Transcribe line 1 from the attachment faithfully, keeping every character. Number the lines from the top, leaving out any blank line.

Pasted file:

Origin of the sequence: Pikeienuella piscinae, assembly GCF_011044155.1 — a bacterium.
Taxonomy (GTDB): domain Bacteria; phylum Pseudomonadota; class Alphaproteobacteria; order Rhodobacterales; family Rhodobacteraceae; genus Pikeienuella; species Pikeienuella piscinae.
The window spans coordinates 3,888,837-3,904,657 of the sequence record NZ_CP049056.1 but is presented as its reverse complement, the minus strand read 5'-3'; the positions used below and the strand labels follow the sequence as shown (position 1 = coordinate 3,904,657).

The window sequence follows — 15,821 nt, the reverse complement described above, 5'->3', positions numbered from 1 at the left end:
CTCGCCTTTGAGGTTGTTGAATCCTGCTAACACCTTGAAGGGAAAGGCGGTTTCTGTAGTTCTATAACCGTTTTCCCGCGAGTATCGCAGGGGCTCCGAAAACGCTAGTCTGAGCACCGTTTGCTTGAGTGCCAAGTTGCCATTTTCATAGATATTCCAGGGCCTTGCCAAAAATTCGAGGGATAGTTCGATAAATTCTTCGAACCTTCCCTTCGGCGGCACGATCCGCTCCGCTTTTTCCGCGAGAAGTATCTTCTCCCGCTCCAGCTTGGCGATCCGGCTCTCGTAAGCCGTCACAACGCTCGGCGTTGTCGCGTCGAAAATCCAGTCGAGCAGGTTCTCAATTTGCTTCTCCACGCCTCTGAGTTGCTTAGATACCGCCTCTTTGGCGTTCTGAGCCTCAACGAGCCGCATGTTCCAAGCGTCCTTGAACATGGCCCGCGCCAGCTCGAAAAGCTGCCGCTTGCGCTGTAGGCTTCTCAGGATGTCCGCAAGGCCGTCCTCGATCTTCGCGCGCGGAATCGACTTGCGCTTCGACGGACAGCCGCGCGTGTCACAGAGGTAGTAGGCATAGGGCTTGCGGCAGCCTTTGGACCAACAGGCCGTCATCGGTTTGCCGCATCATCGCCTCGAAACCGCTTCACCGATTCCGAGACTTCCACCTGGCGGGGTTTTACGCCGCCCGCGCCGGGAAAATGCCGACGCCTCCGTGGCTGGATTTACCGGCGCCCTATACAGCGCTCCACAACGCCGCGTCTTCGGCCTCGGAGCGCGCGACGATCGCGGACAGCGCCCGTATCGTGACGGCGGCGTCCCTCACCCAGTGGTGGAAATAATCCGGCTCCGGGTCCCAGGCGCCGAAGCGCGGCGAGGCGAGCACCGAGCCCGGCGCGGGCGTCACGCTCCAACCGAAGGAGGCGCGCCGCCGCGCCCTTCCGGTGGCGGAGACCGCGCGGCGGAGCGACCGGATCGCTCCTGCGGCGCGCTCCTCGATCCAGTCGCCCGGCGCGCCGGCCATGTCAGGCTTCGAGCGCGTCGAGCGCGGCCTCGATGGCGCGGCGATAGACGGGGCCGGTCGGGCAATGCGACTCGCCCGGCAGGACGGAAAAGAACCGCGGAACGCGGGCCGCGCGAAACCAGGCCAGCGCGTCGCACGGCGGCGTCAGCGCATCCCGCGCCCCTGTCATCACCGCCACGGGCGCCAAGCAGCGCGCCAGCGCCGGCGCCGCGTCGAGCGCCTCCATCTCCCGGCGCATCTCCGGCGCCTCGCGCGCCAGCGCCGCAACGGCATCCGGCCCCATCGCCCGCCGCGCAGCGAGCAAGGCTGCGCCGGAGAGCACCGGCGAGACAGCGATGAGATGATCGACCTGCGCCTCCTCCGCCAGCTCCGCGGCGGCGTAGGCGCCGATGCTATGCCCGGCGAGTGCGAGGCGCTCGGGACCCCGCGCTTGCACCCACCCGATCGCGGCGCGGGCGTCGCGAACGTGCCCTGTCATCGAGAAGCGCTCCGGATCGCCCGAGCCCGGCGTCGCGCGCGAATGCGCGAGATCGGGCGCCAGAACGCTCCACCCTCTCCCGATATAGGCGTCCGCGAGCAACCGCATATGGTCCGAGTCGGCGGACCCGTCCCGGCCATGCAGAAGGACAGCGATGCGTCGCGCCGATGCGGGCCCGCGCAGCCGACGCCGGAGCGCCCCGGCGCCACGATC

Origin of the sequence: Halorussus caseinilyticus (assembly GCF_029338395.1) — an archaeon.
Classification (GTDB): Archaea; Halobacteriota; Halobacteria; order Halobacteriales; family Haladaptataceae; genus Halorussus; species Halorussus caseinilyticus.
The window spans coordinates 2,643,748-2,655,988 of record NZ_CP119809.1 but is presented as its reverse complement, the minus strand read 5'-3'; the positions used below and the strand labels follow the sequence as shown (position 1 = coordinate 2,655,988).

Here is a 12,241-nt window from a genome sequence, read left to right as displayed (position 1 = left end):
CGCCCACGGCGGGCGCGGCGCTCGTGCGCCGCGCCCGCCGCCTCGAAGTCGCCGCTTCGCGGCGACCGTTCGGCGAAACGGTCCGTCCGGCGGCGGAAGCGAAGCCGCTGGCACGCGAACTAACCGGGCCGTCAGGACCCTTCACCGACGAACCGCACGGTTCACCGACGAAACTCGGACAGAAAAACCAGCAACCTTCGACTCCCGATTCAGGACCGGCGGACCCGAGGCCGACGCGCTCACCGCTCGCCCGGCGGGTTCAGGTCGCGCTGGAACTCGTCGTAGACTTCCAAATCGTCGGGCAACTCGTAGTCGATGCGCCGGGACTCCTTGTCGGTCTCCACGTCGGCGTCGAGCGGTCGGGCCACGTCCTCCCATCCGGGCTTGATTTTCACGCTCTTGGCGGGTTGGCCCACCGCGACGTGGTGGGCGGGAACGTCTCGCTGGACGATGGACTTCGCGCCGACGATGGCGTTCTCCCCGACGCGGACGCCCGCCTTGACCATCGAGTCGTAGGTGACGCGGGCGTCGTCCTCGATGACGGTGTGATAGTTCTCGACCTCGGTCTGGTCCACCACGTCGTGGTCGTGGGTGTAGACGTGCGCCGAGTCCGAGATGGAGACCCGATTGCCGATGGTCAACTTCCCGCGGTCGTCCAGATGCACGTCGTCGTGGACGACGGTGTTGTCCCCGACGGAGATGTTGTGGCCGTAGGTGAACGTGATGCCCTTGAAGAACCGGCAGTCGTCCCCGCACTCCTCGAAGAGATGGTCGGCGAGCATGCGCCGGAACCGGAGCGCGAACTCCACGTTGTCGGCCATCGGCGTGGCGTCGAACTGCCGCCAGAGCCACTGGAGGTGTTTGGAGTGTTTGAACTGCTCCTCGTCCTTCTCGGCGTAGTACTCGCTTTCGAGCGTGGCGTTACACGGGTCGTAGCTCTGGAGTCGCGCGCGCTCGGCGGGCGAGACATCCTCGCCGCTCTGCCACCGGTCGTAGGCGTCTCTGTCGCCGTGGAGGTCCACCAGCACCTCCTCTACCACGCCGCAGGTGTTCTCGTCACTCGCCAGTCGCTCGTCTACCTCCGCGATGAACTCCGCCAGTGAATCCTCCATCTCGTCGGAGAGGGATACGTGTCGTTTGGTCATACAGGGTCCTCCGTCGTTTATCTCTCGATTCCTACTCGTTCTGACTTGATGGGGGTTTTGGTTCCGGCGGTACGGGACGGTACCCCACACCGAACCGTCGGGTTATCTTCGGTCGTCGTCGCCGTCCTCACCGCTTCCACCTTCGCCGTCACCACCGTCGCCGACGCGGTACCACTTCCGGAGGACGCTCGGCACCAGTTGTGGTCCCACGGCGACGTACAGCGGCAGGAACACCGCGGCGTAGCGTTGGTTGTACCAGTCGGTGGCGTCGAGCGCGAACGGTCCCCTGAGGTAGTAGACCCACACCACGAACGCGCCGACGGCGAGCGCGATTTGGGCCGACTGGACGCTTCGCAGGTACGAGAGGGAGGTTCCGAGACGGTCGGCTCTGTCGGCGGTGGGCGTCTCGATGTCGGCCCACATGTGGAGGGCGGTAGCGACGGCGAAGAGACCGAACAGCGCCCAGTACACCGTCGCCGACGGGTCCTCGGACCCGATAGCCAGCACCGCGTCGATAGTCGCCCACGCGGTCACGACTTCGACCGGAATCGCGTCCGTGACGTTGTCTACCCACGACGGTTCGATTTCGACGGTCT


Origin of the sequence: Pikeienuella piscinae, assembly GCF_011044155.1 — a bacterium.